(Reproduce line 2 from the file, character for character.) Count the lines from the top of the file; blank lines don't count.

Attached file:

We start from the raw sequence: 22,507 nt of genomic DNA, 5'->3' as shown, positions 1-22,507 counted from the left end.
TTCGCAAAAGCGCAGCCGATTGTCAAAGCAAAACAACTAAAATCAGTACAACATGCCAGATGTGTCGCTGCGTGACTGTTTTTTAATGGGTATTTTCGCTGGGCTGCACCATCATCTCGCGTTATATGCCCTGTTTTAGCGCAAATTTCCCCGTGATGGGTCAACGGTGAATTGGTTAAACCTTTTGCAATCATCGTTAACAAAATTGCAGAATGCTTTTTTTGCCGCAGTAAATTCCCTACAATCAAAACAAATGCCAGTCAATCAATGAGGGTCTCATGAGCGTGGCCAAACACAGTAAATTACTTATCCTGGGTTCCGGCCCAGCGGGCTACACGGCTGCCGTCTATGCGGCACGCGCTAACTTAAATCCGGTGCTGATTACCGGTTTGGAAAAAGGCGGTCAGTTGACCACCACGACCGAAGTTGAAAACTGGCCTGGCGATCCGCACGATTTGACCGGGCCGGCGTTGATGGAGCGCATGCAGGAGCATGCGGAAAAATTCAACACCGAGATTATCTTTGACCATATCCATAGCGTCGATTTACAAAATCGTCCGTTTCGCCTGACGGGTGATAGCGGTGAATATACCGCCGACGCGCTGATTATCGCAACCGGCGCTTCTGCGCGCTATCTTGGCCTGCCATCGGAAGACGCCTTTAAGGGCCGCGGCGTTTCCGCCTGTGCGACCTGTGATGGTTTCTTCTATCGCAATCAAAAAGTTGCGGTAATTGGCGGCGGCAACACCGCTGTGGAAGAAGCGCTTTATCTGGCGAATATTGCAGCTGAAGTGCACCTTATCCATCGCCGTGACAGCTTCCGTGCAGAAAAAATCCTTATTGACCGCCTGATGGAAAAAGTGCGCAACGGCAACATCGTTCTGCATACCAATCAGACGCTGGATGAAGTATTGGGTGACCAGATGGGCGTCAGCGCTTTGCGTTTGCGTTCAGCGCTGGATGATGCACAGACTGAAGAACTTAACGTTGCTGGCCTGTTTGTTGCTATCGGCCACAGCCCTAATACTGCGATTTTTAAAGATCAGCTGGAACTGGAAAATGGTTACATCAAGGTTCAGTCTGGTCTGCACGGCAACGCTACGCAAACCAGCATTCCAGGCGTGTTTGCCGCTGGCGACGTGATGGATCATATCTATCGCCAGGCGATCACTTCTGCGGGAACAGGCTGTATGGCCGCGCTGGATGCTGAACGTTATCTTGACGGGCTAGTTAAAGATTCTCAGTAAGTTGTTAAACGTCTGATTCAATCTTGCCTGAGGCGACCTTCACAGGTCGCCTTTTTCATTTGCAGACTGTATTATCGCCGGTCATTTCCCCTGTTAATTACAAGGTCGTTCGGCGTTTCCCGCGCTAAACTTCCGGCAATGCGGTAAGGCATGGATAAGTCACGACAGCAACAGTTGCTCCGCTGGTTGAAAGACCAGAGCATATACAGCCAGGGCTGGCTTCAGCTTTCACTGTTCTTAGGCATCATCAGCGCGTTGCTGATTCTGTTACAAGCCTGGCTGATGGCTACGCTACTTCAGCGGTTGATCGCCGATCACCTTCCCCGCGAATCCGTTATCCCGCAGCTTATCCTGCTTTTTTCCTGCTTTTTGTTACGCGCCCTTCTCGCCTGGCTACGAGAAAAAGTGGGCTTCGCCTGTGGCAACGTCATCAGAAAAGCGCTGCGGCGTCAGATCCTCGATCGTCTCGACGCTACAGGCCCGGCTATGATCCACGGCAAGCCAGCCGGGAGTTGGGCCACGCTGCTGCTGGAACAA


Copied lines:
TTCGCAAAAGCGCAGCCGATTGTCAAAGCAAAACAACTAAAATCAGTACAACATGCCAGATGTGTCGCTGCGTGACTGTTTTTTAATGGGTATTTTCGCTGGGCTGCACCATCATCTCGCGTTATATGCCCTGTTTTAGCGCAAATTTCCCCGTGATGGGTCAACGGTGAATTGGTTAAACCTTTTGCAATCATCGTTAACAAAATTGCAGAATGCTTTTTTTGCCGCAGTAAATTCCCTACAATCAAAACAAATGCCAGTCAATCAATGAGGGTCTCATGAGCGTGGCCAAACACAGTAAATTACTTATCCTGGGTTCCGGCCCAGCGGGCTACACGGCTGCCGTCTATGCGGCACGCGCTAACTTAAATCCGGTGCTGATTACCGGTTTGGAAAAAGGCGGTCAGTTGACCACCACGACCGAAGTTGAAAACTGGCCTGGCGATCCGCACGATTTGACCGGGCCGGCGTTGATGGAGCGCATGCAGGAGCATGCGGAAAAATTCAACACCGAGATTATCTTTGACCATATCCATAGCGTCGATTTACAAAATCGTCCGTTTCGCCTGACGGGTGATAGCGGTGAATATACCGCCGACGCGCTGATTATCGCAACCGGCGCTTCTGCGCGCTATCTTGGCCTGCCATCGGAAGACGCCTTTAAGGGCCGCGGCGTTTCCGCCTGTGCGACCTGTGATGGTTTCTTCTATCGCAATCAAAAAGTTGCGGTAATTGGCGGCGGCAACACCGCTGTGGAAGAAGCGCTTTATCTGGCGAATATTGCAGCTGAAGTGCACCTTATCCATCGCCGTGACAGCTTCCGTGCAGAAAAAATCCTTATTGACCGCCTGATGGAAAAAGTGCGCAACGGCAACATCGTTCTGCATACCAATCAGACGCTGGATGAAGTATTGGGTGACCAGATGGGCGTCAGCGCTTTGCGTTTGCGTTCAGCGCTGGATGATGCACAGACTGAAGAACTTAACGTTGCTGGCCTGTTTGTTGCTATCGGCCACAGCCCTAATACTGCGATTTTTAAAGATCAGCTGGAACTGGAAAATGGTTACATCAAGGTTCAGTCTGGTCTGCACGGCAACGCTACGCAAACCAGCATTCCAGGCGTGTTTGCCGCTGGCGACGTGATGGATCATATCTATCGCCAGGCGATCACTTCTGCGGGAACAGGCTGTATGGCCGCGCTGGATGCTGAACGTTATCTTGACGGGCTAGTTAAAGATTCTCAGTAAGTTGTTAAACGTCTGATTCAATCTTGCCTGAGGCGACCTTCACAGGTCGCCTTTTTCATTTGCAGACTGTATTATCGCCGGTCATTTCCCCTGTTAATTACAAGGTCGTTCGGCGTTTCCCGCGCTAAACTTCCGGCAATGCGGTAAGGCATGGATAAGTCACGACAGCAACAGTTGCTCCGCTGGTTGAAAGACCAGAGCATATACAGCCAGGGCTGGCTTCAGCTTTCACTGTTCTTAGGCATCATCAGCGCGTTGCTGATTCTGTTACAAGCCTGGCTGATGGCTACGCTACTTCAGCGGTTGATCGCCGATCACCTTCCCCGCGAATCCGTTATCCCGCAGCTTATCCTGCTTTTTTCCTGCTTTTTGTTACGCGCCCTTCTCGCCTGGCTACGAGAAAAAGTGGGCTTCGCCTGTGGCAACGTCATCAGAAAAGCGCTGCGGCGTCAGATCCTCGATCGTCTCGACGCTACAGGCCCGGCTATGATCCACGGCAAGCCAGCCGGGAGTTGGGCCACGCTGCTGCTGGAACAA